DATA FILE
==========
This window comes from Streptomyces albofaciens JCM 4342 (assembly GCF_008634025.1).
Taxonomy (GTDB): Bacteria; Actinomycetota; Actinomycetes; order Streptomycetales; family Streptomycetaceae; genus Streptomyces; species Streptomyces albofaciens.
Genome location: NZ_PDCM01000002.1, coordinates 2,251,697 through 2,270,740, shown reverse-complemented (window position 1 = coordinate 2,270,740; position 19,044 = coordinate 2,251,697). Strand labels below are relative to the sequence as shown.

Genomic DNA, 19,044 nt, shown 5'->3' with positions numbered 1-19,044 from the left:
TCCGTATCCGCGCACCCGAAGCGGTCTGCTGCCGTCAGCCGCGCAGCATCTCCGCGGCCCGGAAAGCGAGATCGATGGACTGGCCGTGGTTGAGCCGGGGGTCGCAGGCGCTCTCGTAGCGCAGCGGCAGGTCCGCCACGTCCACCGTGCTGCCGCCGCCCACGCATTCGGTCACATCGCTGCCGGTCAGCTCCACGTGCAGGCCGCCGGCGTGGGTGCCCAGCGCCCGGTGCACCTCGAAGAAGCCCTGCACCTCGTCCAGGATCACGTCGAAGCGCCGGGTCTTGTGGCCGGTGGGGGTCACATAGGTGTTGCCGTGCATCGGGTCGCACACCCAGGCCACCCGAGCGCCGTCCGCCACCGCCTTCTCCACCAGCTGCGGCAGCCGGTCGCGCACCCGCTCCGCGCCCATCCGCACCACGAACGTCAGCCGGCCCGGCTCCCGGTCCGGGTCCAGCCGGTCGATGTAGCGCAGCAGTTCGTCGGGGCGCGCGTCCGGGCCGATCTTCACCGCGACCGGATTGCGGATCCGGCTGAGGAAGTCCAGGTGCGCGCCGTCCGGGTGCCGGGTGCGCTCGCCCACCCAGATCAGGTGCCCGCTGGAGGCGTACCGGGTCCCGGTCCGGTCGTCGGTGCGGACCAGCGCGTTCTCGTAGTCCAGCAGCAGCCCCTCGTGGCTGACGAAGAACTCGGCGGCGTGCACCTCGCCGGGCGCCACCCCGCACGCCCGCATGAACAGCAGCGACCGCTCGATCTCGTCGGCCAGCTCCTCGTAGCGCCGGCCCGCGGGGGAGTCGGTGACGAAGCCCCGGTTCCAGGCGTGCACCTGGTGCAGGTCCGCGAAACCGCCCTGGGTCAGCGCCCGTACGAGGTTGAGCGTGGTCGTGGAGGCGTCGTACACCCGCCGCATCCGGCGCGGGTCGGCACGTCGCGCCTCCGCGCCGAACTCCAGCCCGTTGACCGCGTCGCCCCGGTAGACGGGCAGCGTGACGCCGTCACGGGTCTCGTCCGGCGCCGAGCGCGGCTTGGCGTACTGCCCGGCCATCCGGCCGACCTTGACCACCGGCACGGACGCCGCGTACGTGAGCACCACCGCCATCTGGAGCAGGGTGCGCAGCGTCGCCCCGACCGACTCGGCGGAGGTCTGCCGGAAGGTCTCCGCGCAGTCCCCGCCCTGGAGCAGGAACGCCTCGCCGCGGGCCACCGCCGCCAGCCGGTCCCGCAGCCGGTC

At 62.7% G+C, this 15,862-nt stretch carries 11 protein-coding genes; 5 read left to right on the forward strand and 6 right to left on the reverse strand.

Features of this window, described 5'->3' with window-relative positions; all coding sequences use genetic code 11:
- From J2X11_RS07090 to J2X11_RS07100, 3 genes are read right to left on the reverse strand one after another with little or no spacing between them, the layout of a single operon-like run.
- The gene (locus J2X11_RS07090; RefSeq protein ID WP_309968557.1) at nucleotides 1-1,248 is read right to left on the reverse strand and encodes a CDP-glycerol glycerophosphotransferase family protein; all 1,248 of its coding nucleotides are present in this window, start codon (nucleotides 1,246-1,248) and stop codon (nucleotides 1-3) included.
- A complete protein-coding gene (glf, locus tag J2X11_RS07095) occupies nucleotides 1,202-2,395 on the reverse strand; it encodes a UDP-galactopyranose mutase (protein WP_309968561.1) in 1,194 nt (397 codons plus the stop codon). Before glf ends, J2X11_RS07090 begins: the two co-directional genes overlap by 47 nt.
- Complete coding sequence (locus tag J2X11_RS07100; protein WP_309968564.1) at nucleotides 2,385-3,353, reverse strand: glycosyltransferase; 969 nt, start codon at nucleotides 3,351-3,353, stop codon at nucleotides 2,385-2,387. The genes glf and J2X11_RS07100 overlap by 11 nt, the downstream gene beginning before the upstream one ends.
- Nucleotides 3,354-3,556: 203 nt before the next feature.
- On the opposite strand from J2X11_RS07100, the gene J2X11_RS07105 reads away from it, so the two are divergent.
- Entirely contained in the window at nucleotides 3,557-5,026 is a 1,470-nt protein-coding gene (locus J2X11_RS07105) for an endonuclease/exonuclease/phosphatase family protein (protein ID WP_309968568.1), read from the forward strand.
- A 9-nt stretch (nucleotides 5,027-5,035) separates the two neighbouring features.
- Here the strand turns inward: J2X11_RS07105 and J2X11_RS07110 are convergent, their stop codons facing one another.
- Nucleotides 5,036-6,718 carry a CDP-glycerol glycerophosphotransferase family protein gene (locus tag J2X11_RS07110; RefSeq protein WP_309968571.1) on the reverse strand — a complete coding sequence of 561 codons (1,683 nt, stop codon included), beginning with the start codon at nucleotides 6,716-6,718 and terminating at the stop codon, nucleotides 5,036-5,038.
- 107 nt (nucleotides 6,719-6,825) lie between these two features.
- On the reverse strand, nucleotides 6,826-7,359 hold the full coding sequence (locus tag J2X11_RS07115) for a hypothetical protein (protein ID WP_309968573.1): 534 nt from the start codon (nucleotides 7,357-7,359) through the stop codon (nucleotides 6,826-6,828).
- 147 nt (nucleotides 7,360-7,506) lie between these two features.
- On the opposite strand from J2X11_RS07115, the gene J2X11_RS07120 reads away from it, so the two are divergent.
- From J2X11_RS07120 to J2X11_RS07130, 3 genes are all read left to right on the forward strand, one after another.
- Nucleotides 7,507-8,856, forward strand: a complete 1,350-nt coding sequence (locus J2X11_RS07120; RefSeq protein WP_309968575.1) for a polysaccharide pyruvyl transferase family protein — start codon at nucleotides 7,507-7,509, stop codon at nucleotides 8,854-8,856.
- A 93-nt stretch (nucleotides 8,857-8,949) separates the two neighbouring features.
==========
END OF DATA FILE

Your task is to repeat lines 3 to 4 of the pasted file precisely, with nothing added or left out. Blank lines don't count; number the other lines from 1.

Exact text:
Genome location: NZ_PDCM01000002.1, coordinates 2,251,697 through 2,270,740, shown reverse-complemented (window position 1 = coordinate 2,270,740; position 19,044 = coordinate 2,251,697). Strand labels below are relative to the sequence as shown.

Genomic DNA, 19,044 nt, shown 5'->3' with positions numbered 1-19,044 from the left: